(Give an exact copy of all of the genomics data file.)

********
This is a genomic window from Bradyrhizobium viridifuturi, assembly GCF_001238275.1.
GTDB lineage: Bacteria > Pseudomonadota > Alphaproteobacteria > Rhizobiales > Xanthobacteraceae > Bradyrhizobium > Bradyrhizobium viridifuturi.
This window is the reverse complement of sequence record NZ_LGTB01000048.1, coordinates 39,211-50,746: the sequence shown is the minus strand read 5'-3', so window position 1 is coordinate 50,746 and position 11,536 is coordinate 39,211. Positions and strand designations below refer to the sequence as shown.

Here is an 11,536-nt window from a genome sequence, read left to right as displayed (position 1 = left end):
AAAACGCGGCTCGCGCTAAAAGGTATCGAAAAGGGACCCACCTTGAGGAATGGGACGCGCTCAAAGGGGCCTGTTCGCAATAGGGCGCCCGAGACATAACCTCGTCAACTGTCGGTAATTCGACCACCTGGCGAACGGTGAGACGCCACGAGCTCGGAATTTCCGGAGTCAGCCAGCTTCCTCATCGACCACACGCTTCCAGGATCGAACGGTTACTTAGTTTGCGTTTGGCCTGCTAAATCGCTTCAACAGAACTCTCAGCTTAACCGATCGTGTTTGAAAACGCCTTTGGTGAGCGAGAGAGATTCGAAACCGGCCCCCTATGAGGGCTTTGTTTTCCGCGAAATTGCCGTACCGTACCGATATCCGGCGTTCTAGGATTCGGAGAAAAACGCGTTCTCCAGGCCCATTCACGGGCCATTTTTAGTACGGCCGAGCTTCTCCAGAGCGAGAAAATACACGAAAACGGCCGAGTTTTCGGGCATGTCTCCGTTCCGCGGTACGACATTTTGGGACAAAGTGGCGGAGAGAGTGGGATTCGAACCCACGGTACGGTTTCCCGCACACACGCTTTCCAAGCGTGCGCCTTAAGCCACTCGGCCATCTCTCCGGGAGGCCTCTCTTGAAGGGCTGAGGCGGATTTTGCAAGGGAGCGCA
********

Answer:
This is a genomic window from Bradyrhizobium viridifuturi, assembly GCF_001238275.1.
GTDB lineage: Bacteria > Pseudomonadota > Alphaproteobacteria > Rhizobiales > Xanthobacteraceae > Bradyrhizobium > Bradyrhizobium viridifuturi.
This window is the reverse complement of sequence record NZ_LGTB01000048.1, coordinates 39,211-50,746: the sequence shown is the minus strand read 5'-3', so window position 1 is coordinate 50,746 and position 11,536 is coordinate 39,211. Positions and strand designations below refer to the sequence as shown.

Here is an 11,536-nt window from a genome sequence, read left to right as displayed (position 1 = left end):
AAAACGCGGCTCGCGCTAAAAGGTATCGAAAAGGGACCCACCTTGAGGAATGGGACGCGCTCAAAGGGGCCTGTTCGCAATAGGGCGCCCGAGACATAACCTCGTCAACTGTCGGTAATTCGACCACCTGGCGAACGGTGAGACGCCACGAGCTCGGAATTTCCGGAGTCAGCCAGCTTCCTCATCGACCACACGCTTCCAGGATCGAACGGTTACTTAGTTTGCGTTTGGCCTGCTAAATCGCTTCAACAGAACTCTCAGCTTAACCGATCGTGTTTGAAAACGCCTTTGGTGAGCGAGAGAGATTCGAAACCGGCCCCCTATGAGGGCTTTGTTTTCCGCGAAATTGCCGTACCGTACCGATATCCGGCGTTCTAGGATTCGGAGAAAAACGCGTTCTCCAGGCCCATTCACGGGCCATTTTTAGTACGGCCGAGCTTCTCCAGAGCGAGAAAATACACGAAAACGGCCGAGTTTTCGGGCATGTCTCCGTTCCGCGGTACGACATTTTGGGACAAAGTGGCGGAGAGAGTGGGATTCGAACCCACGGTACGGTTTCCCGCACACACGCTTTCCAAGCGTGCGCCTTAAGCCACTCGGCCATCTCTCCGGGAGGCCTCTCTTGAAGGGCTGAGGCGGATTTTGCAAGGGAGCGCA